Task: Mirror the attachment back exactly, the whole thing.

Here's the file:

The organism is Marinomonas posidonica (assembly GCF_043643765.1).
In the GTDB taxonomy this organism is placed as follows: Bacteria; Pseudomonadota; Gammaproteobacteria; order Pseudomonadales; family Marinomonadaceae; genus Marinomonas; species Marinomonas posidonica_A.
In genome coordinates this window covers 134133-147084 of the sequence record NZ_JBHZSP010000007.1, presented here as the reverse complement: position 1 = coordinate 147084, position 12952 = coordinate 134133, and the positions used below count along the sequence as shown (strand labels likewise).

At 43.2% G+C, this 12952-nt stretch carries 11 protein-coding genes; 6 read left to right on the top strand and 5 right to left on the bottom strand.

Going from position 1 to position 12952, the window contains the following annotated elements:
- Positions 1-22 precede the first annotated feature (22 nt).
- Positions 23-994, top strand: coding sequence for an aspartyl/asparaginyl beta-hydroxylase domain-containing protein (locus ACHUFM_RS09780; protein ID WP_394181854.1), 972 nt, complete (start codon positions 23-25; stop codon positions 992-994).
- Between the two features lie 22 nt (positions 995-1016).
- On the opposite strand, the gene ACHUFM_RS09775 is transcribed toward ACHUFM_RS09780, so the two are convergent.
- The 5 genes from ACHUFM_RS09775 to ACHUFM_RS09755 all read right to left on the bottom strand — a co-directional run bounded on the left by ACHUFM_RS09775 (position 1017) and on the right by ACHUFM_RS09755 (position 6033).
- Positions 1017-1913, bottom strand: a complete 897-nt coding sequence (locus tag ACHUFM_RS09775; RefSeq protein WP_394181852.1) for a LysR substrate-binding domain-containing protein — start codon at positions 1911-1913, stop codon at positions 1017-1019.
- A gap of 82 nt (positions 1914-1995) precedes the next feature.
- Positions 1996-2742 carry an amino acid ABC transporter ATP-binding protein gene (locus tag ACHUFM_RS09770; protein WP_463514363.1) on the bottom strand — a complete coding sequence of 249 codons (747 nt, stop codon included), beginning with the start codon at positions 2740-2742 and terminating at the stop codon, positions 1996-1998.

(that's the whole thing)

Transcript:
The organism is Marinomonas posidonica (assembly GCF_043643765.1).
In the GTDB taxonomy this organism is placed as follows: Bacteria; Pseudomonadota; Gammaproteobacteria; order Pseudomonadales; family Marinomonadaceae; genus Marinomonas; species Marinomonas posidonica_A.
In genome coordinates this window covers 134133-147084 of the sequence record NZ_JBHZSP010000007.1, presented here as the reverse complement: position 1 = coordinate 147084, position 12952 = coordinate 134133, and the positions used below count along the sequence as shown (strand labels likewise).

At 43.2% G+C, this 12952-nt stretch carries 11 protein-coding genes; 6 read left to right on the top strand and 5 right to left on the bottom strand.

Going from position 1 to position 12952, the window contains the following annotated elements:
- Positions 1-22 precede the first annotated feature (22 nt).
- Positions 23-994, top strand: coding sequence for an aspartyl/asparaginyl beta-hydroxylase domain-containing protein (locus ACHUFM_RS09780; protein ID WP_394181854.1), 972 nt, complete (start codon positions 23-25; stop codon positions 992-994).
- Between the two features lie 22 nt (positions 995-1016).
- On the opposite strand, the gene ACHUFM_RS09775 is transcribed toward ACHUFM_RS09780, so the two are convergent.
- The 5 genes from ACHUFM_RS09775 to ACHUFM_RS09755 all read right to left on the bottom strand — a co-directional run bounded on the left by ACHUFM_RS09775 (position 1017) and on the right by ACHUFM_RS09755 (position 6033).
- Positions 1017-1913, bottom strand: a complete 897-nt coding sequence (locus tag ACHUFM_RS09775; RefSeq protein WP_394181852.1) for a LysR substrate-binding domain-containing protein — start codon at positions 1911-1913, stop codon at positions 1017-1019.
- A gap of 82 nt (positions 1914-1995) precedes the next feature.
- Positions 1996-2742 carry an amino acid ABC transporter ATP-binding protein gene (locus tag ACHUFM_RS09770; protein WP_463514363.1) on the bottom strand — a complete coding sequence of 249 codons (747 nt, stop codon included), beginning with the start codon at positions 2740-2742 and terminating at the stop codon, positions 1996-1998.